Making the most of franking credits

Of all the tax strategies available, the State Street Global Advisers Tax Lab suggests the most important is preserving franking credits. Here they provide the big picture.


For those who are allergic to maths, ratios and tax acronyms, here are the key things to know about franking credits:

  • Franking credits provide a direct boost to after-tax returns.
  • Franking credits are designed to avoid tax being paid twice on company profits. They apply only for Australian shares held by Australian investors.
  • You have to hold a company’s shares at the time it pays a dividend to get any franking credits on offer. However, you can lose that franking credit if you don’t hold, or haven’t held, the company for at least 45 days.
  • If you earn more franking credits than you have tax payable on the dividend you can offset against tax payable on income from other sources or actually get a tax refund!
  • Franking credits are easier to measure than many other after-tax strategies.
  • Benchmark franking credit information is available from vendors like S&P and MSCI.
  • Franking credits are a direct boost to after-tax returns. (Did I mention that already?)

How Franking Credits Work

We can best explain franking credits using a simple example. A company earns a profit of $100 and the board decides to pay all profits to shareholders. The only shareholder is a superannuation fund.

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First, the company has to pay $30 tax on its profits, leaving it with $70 it can pay as a cash dividend. So it declares a $70 dividend that is ‘fully franked’, meaning it comes with a $30 ‘franking credit’.

Next comes some bad news for the superannuation fund. The fund received only $70 in cash, but it has to include the franking credit in ‘taxable income’. So the superannuation fund has a tax bill of $15 on its $100 of supposed ‘income’.

Then comes the good news. The superannuation fund can use the franking credit to pay its tax bill. In fact, if the franking credit is larger than the tax bill, the fund gets a refund from the Australian Taxation Office (ATO). So the fund has a tax bill of $15 and a credit of $30, resulting in a refund of $15.

The end result is that the combined tax paid by the company and the fund on the original $100 profit is determined by the fund’s tax rate, not the company’s. Of course the company has to have paid tax in Australia, and it has to pay dividends for all this to occur, but it is, in this writer’s opinion, a pretty neat system.

What Are They Worth?

Not every dividend paid by an Australian company is ‘fully franked’, but the direct boost to returns is still significant. As of October 2016, the cash dividend yield on the Australian share market was approximately 4.5 per cent per annum (p.a.).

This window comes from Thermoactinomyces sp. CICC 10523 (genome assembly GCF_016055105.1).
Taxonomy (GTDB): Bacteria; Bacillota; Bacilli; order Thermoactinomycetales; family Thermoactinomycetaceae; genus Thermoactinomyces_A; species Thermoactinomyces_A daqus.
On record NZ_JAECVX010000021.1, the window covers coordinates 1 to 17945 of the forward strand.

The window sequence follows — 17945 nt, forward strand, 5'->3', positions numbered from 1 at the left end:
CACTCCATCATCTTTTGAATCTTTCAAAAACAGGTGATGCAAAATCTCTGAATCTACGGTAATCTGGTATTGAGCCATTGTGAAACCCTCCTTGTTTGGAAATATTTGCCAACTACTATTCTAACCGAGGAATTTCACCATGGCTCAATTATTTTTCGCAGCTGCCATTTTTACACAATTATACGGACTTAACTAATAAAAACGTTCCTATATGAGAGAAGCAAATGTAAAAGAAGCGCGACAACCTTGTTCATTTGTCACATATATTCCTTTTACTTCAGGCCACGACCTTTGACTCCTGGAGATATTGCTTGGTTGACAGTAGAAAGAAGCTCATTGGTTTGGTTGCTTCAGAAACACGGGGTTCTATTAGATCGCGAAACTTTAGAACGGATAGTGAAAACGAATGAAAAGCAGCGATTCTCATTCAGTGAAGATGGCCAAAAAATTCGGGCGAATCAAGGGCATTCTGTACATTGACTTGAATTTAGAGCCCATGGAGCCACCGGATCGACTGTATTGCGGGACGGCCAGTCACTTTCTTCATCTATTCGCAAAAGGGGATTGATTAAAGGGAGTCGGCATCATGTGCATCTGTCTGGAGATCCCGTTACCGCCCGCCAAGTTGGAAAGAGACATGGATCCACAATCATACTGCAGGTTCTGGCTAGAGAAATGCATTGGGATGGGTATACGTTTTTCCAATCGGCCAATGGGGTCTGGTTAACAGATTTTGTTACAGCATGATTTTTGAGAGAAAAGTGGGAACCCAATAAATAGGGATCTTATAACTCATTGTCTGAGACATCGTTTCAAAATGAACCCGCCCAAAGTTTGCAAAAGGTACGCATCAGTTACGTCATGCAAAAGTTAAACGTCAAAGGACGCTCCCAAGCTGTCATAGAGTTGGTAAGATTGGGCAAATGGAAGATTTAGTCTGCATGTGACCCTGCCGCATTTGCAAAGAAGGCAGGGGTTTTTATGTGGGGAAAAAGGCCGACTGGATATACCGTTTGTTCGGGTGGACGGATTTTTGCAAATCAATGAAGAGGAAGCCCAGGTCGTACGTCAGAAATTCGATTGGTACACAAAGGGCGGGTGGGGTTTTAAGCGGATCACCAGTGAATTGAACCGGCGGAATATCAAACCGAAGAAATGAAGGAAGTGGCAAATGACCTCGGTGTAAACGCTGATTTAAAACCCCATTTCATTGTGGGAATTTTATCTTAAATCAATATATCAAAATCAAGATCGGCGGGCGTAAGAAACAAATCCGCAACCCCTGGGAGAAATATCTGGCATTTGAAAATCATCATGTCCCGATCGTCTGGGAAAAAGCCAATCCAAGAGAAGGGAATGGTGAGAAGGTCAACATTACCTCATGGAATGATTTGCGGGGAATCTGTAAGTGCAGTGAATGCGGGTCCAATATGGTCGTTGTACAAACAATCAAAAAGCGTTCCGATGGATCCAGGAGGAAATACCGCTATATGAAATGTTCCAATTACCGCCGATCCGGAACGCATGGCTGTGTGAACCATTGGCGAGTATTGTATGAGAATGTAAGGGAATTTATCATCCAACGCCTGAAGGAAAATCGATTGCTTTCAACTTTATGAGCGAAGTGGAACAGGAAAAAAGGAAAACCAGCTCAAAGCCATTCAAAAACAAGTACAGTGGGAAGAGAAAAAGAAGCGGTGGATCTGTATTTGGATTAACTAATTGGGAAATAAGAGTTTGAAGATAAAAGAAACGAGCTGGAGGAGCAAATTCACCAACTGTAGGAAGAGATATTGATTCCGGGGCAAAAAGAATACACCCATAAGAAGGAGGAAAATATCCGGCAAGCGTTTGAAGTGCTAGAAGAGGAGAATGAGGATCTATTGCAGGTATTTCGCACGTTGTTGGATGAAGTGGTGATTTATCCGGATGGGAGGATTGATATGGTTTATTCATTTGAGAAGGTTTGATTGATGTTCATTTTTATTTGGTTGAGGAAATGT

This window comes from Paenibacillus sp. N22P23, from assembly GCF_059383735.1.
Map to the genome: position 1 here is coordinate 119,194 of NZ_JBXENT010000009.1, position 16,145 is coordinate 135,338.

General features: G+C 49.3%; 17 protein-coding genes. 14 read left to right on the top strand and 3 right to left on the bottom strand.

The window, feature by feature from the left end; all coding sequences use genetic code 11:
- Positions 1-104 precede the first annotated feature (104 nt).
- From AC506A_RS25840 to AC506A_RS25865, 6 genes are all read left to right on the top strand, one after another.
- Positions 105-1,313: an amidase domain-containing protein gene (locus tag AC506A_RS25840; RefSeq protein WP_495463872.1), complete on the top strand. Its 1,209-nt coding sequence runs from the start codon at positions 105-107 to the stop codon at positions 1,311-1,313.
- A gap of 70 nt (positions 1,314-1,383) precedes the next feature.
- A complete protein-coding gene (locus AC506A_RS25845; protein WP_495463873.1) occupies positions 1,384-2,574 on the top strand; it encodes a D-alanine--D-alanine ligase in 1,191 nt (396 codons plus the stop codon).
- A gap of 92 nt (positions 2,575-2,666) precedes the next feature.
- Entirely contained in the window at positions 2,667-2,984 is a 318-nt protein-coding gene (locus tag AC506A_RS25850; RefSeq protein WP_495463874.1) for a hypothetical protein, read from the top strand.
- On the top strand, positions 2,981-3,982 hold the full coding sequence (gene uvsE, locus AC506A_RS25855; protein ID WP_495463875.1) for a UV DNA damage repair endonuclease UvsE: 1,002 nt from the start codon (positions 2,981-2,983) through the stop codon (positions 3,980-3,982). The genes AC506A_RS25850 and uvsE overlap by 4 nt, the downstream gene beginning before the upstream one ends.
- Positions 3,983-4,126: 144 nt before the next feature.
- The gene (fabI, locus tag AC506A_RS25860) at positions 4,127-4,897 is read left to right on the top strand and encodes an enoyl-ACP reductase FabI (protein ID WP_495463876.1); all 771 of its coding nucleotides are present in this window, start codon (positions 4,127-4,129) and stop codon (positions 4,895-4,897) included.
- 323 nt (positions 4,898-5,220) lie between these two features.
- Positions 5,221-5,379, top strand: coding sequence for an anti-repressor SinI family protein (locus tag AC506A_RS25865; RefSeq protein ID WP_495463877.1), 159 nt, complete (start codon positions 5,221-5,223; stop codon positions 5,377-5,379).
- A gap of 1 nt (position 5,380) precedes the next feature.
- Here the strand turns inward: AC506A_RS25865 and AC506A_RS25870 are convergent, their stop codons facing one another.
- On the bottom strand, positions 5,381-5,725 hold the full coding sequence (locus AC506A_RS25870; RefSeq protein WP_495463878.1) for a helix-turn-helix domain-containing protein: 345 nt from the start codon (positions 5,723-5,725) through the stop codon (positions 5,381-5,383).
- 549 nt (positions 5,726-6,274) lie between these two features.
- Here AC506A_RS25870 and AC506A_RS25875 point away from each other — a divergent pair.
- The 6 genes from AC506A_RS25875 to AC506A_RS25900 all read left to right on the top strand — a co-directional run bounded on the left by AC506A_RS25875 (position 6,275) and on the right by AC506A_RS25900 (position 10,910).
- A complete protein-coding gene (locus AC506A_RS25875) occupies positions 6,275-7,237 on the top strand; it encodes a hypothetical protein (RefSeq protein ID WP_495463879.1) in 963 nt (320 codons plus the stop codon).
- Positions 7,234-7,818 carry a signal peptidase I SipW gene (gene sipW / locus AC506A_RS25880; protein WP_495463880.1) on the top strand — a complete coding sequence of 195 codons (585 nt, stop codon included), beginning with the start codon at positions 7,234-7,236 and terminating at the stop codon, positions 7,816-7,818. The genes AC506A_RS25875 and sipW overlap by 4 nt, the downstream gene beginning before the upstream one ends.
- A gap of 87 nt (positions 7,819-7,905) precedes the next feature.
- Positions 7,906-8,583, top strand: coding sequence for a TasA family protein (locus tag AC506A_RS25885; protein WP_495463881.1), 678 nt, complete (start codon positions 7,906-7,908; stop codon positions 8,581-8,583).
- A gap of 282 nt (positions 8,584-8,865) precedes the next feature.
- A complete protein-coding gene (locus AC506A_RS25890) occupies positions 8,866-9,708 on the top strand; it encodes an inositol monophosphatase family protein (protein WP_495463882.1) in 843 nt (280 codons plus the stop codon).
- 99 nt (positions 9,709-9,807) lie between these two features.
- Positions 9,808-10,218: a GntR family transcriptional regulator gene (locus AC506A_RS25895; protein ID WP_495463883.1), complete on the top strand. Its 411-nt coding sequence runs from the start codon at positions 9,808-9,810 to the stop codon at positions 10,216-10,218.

Franking credits added about 1.4 per cent p.a. to this yield, giving a ‘grossed up’ yield of 5.9 per cent p.a. All up, the after-tax difference between having and not having franking credits was around 1.2 per cent p.a. for a passive Australian equities portfolio. So to begin the lessons:

  1. If your manager is deciding whether to purchase a company, they should be including the potential value of the franking credit in their considerations.
  2. Losing Your Franking Credits
  3. This is something you really want to avoid, so it is important you know the ‘45-day rule’. For a superannuation fund to claim a franking credit, it must hold the shares for at least 45 days around when the dividend is paid. It can be before, after or both — but it has to be at least 45 days. This rule exists to stop investors from buying shares for the sole purpose of pocketing the tax credit.
  4. If your managers have been doing lots of buying and selling of the shares, the ATO will use the last-in, first-out method to determine if your fund can keep the credit.
  5. What does this mean for after-tax management?
  6. If your manager is selling a share, they should be particularly careful if it is close to a dividend payment. That doesn’t mean they shouldn’t sell, just that they should factor in any loss of franking credits.
  7. In a multi-manager portfolio, no individual manager can completely control the franking credits in their portfolio. It is theoretically possible for manager A to trade in a way that negates the franking credits earned on manager B’s portfolio.

Chasing Franking Credits

Losing franking credits is one thing, but actively chasing them is another. There are a few complications.

  1.  If franking credits provide a clear benefit, you might expect companies that usually pay franked dividends to trade at premium prices. However, only some buyers and sellers value franking credits; some (like foreign investors) don’t. Analysing the impact of franking credits on share prices is not simple.
  2.  Aggressively chasing franking credits can introduce significant risks into your portfolio. You are likely to see big swings between individual names and market sectors, and these will persist for at least 45 days.
  3.  Aggressively chasing franking credits tends to increase portfolio turnover. This may have negative capital gains tax consequences. 

State Street Global Advisors 




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